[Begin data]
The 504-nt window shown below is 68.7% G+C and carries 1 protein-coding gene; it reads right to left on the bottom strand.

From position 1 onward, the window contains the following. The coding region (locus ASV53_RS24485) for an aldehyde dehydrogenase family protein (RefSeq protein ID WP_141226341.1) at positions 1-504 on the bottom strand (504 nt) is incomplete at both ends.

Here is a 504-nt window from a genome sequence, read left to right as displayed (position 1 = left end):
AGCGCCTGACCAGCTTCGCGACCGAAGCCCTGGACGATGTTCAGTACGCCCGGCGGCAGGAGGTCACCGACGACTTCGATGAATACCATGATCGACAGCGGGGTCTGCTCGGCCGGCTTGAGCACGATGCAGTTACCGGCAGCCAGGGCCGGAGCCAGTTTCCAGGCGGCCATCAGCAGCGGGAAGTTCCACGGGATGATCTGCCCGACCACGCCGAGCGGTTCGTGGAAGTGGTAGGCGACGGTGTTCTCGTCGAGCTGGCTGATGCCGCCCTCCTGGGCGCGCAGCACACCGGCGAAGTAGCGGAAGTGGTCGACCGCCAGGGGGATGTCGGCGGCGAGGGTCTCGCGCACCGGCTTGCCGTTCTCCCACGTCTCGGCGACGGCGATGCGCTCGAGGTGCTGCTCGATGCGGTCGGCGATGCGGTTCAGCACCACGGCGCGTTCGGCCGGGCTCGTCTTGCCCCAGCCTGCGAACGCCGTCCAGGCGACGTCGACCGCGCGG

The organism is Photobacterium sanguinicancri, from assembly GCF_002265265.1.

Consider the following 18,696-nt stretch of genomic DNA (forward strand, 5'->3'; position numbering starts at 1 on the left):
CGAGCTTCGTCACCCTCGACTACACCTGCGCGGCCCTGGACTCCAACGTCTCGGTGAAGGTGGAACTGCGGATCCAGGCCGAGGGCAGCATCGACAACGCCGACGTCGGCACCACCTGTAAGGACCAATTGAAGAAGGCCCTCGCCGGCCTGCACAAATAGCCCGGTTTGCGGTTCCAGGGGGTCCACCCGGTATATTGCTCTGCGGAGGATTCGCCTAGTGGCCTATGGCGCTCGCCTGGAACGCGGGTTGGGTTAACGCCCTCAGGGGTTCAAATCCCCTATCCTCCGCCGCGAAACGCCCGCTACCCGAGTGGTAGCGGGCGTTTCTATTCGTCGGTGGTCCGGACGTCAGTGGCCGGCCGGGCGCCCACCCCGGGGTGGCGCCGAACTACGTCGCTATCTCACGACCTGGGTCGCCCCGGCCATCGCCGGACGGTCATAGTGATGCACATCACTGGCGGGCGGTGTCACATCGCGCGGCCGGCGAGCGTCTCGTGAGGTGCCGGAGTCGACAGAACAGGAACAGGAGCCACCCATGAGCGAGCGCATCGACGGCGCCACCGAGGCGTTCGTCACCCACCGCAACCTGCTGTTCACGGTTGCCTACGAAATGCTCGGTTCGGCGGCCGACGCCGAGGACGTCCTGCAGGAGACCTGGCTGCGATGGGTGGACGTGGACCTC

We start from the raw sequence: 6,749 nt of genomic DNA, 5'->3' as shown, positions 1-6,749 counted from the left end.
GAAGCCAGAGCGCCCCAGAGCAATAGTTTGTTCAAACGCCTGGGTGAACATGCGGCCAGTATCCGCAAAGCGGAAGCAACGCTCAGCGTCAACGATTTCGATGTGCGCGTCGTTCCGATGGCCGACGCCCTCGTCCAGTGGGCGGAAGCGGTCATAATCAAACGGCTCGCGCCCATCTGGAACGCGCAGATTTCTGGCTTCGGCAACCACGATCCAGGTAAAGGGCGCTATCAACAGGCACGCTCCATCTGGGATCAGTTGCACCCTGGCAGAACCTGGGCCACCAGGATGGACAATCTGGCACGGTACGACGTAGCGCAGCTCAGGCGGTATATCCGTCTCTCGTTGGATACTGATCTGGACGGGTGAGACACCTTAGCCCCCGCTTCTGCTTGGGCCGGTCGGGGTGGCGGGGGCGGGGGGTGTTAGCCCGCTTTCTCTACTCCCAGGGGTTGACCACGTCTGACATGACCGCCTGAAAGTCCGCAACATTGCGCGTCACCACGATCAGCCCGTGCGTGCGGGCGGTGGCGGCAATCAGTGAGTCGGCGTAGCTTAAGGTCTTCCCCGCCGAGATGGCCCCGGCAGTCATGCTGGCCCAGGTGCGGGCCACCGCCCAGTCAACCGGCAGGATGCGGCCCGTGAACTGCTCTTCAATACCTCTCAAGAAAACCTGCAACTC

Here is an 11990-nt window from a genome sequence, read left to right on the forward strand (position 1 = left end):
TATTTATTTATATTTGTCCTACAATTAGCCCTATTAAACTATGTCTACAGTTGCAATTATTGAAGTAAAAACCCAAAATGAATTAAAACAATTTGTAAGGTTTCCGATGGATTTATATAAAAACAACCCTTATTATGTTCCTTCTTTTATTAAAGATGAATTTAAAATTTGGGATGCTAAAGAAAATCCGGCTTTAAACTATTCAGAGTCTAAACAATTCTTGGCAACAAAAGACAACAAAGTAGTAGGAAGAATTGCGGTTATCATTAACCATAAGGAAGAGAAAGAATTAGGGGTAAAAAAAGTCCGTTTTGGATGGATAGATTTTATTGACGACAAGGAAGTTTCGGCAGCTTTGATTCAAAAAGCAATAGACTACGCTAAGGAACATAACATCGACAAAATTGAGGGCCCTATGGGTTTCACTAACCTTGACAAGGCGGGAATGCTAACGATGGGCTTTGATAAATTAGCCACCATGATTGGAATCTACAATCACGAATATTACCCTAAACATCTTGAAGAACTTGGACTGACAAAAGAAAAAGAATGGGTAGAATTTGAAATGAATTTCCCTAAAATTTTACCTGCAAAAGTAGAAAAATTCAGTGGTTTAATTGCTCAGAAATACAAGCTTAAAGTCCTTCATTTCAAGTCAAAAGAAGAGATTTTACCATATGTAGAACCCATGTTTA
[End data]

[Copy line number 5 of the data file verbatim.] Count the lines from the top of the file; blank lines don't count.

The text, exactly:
The organism is Photobacterium sanguinicancri, from assembly GCF_002265265.1.